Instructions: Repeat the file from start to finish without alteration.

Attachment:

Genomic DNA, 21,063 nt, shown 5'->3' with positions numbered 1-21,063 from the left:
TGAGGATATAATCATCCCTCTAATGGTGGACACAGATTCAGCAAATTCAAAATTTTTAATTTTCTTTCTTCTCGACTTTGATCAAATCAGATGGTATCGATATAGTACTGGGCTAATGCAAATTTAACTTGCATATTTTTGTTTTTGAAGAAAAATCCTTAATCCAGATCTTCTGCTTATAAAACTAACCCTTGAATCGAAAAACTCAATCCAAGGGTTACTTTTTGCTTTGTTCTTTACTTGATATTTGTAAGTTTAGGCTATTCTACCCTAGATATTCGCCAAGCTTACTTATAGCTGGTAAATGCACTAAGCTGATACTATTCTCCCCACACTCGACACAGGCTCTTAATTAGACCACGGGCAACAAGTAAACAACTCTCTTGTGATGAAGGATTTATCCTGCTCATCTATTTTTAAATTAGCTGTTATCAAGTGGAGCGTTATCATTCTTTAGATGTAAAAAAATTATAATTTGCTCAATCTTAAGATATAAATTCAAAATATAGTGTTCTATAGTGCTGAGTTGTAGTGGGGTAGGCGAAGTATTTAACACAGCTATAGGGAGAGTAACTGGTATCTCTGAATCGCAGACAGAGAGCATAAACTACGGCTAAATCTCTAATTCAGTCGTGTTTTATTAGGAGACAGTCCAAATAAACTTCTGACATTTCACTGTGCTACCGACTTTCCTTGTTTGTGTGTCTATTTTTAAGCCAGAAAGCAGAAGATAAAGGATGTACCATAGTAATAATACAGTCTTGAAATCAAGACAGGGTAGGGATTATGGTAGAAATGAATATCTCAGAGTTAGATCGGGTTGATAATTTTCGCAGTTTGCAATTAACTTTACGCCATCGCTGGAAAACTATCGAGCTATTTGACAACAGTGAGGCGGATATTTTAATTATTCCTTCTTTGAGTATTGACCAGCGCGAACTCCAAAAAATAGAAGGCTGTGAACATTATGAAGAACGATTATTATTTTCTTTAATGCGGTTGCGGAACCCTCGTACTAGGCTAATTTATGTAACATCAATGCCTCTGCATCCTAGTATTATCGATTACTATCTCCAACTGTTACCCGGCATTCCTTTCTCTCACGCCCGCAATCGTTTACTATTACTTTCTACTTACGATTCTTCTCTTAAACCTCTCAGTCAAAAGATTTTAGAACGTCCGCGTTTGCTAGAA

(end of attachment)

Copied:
Genomic DNA, 21,063 nt, shown 5'->3' with positions numbered 1-21,063 from the left:
TGAGGATATAATCATCCCTCTAATGGTGGACACAGATTCAGCAAATTCAAAATTTTTAATTTTCTTTCTTCTCGACTTTGATCAAATCAGATGGTATCGATATAGTACTGGGCTAATGCAAATTTAACTTGCATATTTTTGTTTTTGAAGAAAAATCCTTAATCCAGATCTTCTGCTTATAAAACTAACCCTTGAATCGAAAAACTCAATCCAAGGGTTACTTTTTGCTTTGTTCTTTACTTGATATTTGTAAGTTTAGGCTATTCTACCCTAGATATTCGCCAAGCTTACTTATAGCTGGTAAATGCACTAAGCTGATACTATTCTCCCCACACTCGACACAGGCTCTTAATTAGACCACGGGCAACAAGTAAACAACTCTCTTGTGATGAAGGATTTATCCTGCTCATCTATTTTTAAATTAGCTGTTATCAAGTGGAGCGTTATCATTCTTTAGATGTAAAAAAATTATAATTTGCTCAATCTTAAGATATAAATTCAAAATATAGTGTTCTATAGTGCTGAGTTGTAGTGGGGTAGGCGAAGTATTTAACACAGCTATAGGGAGAGTAACTGGTATCTCTGAATCGCAGACAGAGAGCATAAACTACGGCTAAATCTCTAATTCAGTCGTGTTTTATTAGGAGACAGTCCAAATAAACTTCTGACATTTCACTGTGCTACCGACTTTCCTTGTTTGTGTGTCTATTTTTAAGCCAGAAAGCAGAAGATAAAGGATGTACCATAGTAATAATACAGTCTTGAAATCAAGACAGGGTAGGGATTATGGTAGAAATGAATATCTCAGAGTTAGATCGGGTTGATAATTTTCGCAGTTTGCAATTAACTTTACGCCATCGCTGGAAAACTATCGAGCTATTTGACAACAGTGAGGCGGATATTTTAATTATTCCTTCTTTGAGTATTGACCAGCGCGAACTCCAAAAAATAGAAGGCTGTGAACATTATGAAGAACGATTATTATTTTCTTTAATGCGGTTGCGGAACCCTCGTACTAGGCTAATTTATGTAACATCAATGCCTCTGCATCCTAGTATTATCGATTACTATCTCCAACTGTTACCCGGCATTCCTTTCTCTCACGCCCGCAATCGTTTACTATTACTTTCTACTTACGATTCTTCTCTTAAACCTCTCAGTCAAAAGATTTTAGAACGTCCGCGTTTGCTAGAA